Kathmandu: A UN agency looking after the refugee issue worldwide has expressed serious concerns regarding the fake Bhutanese refugee scam being investigated by Nepal Police.
On Wednesday, the UNHCR told the BBC Nepali that (the agency) was deeply concerned regarding the issue of duping Nepali citizens in the name of Bhutanese refugees.
The UNHCR has welcomed the on-going investigation being conducted by Nepal government.
The agency has also made it clear that the Bhutanese refugee resettlement process from Nepal was formally closed on December 31, 2016 and that there was no possibility to start the process again.
Described as one of the most successful refugee resettlement programs in the world, the UNHCR was involved in the resettlement of nearly 113,000 Bhutanese refugees in eight countries including the US, UK, Canada, Australia and The Netherlands. Over 90,000 of them were resettled in the US.
On Wednesday, Nepal Police arrested former Home Minister and Nepali Congress leader, Bal Krishna Khand, on suspicion of getting money from the middlemen. Former Deputy Prime Minister and CPN (UML) leader, Top Bahadur Rayamajhi, absconded after a district court issued arrest warrant against him. The CPN (UML) on Wednesday suspended him from the position of party’s Secretary until the investigation is over.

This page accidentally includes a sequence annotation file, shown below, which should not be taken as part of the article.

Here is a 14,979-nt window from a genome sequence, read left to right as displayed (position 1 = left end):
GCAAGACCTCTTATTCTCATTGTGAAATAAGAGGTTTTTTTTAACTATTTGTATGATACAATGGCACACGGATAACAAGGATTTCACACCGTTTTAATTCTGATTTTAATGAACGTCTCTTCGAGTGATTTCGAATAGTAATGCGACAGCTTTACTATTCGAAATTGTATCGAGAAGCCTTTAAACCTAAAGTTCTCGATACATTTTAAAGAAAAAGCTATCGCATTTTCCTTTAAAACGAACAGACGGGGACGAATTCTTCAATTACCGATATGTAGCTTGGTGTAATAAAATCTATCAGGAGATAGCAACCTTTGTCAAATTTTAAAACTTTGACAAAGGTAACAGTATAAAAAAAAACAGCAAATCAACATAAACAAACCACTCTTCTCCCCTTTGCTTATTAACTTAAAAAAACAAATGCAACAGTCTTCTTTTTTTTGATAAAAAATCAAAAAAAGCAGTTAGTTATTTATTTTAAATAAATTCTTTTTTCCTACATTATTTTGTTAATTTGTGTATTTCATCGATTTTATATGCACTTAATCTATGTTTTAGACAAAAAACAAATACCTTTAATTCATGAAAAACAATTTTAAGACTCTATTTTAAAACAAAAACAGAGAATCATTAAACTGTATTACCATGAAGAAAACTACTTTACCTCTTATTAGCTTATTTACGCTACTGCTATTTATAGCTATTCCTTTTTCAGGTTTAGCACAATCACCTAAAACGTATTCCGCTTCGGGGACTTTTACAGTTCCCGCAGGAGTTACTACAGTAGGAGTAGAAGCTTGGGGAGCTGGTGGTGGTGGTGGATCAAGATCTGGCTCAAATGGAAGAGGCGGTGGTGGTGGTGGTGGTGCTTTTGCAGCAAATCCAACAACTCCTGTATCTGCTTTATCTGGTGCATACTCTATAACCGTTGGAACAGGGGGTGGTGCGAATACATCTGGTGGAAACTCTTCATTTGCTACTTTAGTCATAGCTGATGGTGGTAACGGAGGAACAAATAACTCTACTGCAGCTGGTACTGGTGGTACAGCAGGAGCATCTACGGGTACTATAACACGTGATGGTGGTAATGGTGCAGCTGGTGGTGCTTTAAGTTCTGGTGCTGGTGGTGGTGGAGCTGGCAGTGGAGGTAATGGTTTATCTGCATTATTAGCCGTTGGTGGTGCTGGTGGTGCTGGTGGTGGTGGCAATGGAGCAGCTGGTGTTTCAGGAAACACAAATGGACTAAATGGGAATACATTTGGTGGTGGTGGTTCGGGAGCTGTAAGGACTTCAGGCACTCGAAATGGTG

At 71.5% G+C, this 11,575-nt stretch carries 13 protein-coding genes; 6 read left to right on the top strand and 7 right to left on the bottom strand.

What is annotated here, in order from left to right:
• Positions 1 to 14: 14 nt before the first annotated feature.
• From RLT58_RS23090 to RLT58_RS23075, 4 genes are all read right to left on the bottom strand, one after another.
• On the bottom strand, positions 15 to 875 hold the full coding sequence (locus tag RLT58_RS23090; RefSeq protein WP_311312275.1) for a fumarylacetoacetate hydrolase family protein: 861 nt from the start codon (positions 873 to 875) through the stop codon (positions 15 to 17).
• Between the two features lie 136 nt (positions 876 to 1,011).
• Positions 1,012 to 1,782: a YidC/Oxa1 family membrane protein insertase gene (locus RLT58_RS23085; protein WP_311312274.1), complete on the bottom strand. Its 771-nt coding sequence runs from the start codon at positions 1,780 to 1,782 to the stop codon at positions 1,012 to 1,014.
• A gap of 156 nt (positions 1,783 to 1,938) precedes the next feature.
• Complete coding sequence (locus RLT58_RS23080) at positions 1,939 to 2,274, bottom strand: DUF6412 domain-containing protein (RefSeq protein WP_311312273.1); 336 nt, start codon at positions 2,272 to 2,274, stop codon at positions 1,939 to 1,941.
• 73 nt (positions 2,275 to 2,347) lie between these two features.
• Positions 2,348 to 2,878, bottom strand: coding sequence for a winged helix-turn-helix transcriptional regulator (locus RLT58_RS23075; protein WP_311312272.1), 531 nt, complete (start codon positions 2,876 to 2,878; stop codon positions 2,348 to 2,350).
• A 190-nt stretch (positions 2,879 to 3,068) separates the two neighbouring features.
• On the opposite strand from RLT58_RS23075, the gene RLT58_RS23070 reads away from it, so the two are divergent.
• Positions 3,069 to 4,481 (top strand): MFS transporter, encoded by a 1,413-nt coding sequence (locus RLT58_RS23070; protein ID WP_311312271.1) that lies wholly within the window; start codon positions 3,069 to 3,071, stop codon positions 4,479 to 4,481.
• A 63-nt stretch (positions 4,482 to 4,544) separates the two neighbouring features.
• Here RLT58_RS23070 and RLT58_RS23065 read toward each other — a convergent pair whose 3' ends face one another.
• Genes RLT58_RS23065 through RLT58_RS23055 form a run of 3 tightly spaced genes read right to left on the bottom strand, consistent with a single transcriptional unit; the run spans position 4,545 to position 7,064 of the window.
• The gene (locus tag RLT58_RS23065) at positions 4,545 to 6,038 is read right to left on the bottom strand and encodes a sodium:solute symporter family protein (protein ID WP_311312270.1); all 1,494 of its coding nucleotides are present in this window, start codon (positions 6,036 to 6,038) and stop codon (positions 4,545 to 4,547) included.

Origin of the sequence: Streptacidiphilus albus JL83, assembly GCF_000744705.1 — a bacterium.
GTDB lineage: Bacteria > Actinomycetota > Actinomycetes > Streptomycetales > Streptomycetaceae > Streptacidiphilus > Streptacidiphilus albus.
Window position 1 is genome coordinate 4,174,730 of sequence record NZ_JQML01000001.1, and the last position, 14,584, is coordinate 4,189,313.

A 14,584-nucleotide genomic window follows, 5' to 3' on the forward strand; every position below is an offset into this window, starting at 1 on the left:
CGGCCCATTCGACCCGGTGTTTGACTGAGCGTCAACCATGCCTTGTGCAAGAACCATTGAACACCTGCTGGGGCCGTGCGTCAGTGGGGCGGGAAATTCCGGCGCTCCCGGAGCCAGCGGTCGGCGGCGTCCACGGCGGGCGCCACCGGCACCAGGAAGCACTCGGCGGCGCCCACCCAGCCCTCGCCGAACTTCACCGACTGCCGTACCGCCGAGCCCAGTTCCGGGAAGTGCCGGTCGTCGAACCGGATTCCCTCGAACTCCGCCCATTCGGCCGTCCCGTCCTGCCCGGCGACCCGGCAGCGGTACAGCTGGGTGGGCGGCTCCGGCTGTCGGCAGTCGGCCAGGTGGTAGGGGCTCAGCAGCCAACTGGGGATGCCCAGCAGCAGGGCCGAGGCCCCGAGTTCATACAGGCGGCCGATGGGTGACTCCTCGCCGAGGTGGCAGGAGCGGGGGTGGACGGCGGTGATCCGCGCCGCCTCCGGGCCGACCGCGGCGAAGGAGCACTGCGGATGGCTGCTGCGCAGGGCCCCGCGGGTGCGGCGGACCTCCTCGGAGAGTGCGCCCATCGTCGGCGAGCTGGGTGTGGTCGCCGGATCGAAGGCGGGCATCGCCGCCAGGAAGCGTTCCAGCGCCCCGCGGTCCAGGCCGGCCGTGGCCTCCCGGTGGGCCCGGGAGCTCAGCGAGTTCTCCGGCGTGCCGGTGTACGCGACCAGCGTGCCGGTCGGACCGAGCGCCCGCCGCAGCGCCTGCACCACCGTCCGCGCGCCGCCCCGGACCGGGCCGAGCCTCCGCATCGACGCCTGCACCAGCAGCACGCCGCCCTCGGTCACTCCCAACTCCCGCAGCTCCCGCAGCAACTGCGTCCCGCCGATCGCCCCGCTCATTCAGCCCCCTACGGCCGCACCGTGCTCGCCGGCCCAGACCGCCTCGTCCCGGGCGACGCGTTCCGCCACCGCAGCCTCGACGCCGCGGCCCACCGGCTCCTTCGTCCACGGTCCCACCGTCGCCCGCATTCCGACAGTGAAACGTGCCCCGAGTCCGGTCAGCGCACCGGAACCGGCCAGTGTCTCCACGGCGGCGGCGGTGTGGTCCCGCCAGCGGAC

Reports suggest that a group of brokers collected millions of rupees from hapless youths and women saying that they will register their names as Bhutanese refugees and send them to the US. Senior Home Ministry officials are suspected to have been involved in the scam.
Police have already arrested former Home Secretary, Tek Narayan Pandey, on suspicion of receiving millions of rupees as kickback.
Experts say the scam has exposed the nexus of politicians-bureaucrats and middlemen nurturing systemic corruption in Nepal. Dr Gopal Krishna Siwakoti, an expert on refugee issue, said that the on-going saga could portray bad image of Nepal in front of the international community.
“Senior officials involved in the scam knew clearly that the (Bhutanese refugee) resettlement process was already stopped yet they (allegedly) accepted millions of rupees raised from hapless Nepalese through an elaborate scam,” Dr Siwakoti who is President of Inhured International—a human rights organization—told Nepal Live Today. “The on-going investigation should be conducted thoroughly and all those who are guilty must be brought to book.”
Over 6,000 Bhutanese refugees are still languishing in refugee camps in eastern Nepal. Some of them want to return to their country of origin, Bhutan, while others want to resettle abroad. But, the fake refugee scam could effectively close their options, experts say.